The films used will be shown to be part of a Shared Universe, albeit in varying time periods. Yen Sid uses his magic to bring some of the characters from the previous films together in order to create a team to help him defeat the evil Fusion Dance of Dragon Maleficent and Chernabog. Yes, it would essentially be a Disney version of The Avengers, but taken Up to Eleven as it would take influences from Crisis on Infinite Earths, with the characters included being:
  • Yen Sid: Introduced in the crossover film.
  • The Beast: The one from this film of course.
  • Belle: Of course she would be part of it too.
  • Mulan: From the upcoming 2018 film adaptation.
  • Mowgli: From the live-action Jungle Book film.
  • Alice: From the two previous films... but only so they can still profit from the character without having to give her previous film after it was a Box Office Bomb.
  • Maleficent: TBD.
  • Christopher Robin
  • And possibly more, but that'll have to wait until more is known about the upcoming films.

The spell was going to be broken the whole time.
It is strongly implied the curse created by the Enchantress was actually only temporary and that the Enchantress was going to return everything back to the way it was, regardless if Belle said she loved Beast or not. Despite Belle saying she loves Beast, after the rose lost its last petal, the Enchantress who was disguised as Agathe the beggar woman Belle showed kindness to, knew Belle was the chosen one as Lumiere predicted and she rather set up the whole story so that Belle will break the spell. In short, the Enchantress was really a chess master and knew the prince was cold hearted at the start of the film but wanted to test his attitude. So she really only punished Beast for a limited time so he can have a chance to think about what he had done and to redeem himself and it works.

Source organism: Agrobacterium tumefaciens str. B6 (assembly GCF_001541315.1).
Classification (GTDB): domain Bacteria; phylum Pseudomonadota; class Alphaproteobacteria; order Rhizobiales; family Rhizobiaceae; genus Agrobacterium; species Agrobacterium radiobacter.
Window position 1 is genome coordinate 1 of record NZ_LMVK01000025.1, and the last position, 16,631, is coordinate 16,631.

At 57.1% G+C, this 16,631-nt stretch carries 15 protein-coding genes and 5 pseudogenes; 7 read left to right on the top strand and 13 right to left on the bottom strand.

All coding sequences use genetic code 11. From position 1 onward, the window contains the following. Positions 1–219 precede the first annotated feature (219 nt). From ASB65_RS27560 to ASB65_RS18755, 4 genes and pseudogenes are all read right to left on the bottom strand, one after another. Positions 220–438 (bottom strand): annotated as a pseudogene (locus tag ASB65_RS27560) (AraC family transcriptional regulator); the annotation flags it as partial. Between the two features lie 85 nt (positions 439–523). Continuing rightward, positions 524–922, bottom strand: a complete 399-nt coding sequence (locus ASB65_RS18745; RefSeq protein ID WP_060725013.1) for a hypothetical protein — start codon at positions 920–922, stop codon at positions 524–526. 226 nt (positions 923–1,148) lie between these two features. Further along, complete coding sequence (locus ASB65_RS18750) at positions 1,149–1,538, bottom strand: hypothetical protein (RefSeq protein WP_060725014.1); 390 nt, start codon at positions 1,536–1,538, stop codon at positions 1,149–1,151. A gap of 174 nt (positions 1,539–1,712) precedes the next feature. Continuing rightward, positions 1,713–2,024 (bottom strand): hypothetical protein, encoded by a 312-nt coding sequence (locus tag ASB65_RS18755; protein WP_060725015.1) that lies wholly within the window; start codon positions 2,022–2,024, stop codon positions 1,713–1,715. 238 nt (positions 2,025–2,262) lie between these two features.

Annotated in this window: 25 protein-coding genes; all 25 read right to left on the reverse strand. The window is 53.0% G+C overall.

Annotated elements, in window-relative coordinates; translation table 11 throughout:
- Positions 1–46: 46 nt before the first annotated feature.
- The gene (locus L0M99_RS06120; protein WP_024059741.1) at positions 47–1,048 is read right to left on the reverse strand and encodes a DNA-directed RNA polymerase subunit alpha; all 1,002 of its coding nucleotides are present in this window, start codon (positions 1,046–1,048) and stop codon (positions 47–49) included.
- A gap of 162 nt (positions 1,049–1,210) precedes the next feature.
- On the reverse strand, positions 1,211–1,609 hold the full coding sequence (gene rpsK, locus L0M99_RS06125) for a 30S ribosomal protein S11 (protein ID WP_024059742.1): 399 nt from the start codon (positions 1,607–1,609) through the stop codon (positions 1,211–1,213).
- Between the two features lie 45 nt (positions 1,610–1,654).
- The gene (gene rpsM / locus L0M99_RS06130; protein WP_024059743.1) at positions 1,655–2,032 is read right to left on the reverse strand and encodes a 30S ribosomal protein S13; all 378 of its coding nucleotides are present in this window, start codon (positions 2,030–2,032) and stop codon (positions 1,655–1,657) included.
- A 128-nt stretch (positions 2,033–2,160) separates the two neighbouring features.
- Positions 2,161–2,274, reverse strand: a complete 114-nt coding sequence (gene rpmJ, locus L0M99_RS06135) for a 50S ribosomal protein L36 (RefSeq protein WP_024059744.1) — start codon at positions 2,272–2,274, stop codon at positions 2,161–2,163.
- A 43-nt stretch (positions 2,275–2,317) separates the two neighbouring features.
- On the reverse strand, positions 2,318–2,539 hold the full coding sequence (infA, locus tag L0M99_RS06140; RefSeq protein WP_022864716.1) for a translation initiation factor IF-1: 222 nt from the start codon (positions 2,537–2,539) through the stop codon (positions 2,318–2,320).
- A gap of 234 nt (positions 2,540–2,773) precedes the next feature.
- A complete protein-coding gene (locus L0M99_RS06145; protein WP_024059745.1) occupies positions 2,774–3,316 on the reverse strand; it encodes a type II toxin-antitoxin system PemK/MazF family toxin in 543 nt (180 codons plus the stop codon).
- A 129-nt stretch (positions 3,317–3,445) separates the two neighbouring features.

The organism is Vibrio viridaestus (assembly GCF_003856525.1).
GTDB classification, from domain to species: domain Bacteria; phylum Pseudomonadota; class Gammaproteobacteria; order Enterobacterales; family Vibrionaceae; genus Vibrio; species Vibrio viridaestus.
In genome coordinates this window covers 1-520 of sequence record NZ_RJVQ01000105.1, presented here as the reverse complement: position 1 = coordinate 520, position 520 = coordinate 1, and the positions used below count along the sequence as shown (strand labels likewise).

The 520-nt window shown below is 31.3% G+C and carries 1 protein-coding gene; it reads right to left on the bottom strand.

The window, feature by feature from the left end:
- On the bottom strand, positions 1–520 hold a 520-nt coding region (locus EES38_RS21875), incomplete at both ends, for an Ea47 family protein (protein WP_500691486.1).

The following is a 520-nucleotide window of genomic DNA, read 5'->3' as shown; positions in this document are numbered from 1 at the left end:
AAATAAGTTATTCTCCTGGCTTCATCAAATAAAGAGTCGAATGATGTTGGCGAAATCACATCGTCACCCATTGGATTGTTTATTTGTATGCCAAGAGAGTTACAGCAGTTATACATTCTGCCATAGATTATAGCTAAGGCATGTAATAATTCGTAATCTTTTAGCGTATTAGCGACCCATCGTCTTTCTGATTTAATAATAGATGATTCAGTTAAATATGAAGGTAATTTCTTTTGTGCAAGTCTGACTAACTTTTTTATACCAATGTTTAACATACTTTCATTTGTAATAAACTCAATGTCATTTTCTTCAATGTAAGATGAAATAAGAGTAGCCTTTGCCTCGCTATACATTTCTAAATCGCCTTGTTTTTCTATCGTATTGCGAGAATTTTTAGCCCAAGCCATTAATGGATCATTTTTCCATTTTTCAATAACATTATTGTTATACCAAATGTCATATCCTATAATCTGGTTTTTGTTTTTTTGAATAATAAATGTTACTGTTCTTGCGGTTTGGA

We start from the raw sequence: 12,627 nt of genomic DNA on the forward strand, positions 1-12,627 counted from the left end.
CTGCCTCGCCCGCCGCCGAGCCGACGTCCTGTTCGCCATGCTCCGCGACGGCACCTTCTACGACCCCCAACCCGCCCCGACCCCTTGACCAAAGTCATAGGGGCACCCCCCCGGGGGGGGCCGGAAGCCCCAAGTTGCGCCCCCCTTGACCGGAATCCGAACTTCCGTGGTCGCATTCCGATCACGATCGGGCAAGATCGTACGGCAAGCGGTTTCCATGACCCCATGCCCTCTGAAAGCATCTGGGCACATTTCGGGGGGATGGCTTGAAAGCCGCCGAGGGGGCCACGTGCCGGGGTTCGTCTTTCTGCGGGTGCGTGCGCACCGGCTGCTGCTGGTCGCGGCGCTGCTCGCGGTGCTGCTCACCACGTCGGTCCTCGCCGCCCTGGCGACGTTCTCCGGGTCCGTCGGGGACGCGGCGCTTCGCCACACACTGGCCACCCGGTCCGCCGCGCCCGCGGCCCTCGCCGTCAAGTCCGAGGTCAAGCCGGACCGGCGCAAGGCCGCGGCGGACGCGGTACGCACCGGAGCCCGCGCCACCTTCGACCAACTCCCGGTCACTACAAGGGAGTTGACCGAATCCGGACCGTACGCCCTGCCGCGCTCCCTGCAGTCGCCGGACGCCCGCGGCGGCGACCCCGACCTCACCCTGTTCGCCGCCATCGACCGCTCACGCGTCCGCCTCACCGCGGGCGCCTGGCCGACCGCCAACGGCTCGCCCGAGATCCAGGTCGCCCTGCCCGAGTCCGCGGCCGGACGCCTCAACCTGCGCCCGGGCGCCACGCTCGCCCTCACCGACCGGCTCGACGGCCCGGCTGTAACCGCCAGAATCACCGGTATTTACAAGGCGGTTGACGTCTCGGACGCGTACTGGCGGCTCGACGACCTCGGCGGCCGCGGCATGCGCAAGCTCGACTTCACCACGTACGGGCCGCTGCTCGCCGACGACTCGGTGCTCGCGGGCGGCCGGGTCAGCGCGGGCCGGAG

The debutantes from the ball at the beginning of the movie became the wolves.
It seems wrong that Madame, Credenza, and their dog all got cursed without having a hand in the Prince's personality but the debutantes don't. Especially since they laughed at the Enchantress. In the animated film the wolves were gray. In this film they're white. What color were all the debutantes wearing?
  • It makes sense to have the wolves be a part of the curse in general. The wolves seem to herd Maurice to the castle at the beginning of the film and when Belle flees from the castle they give chase. . . As if to take her back.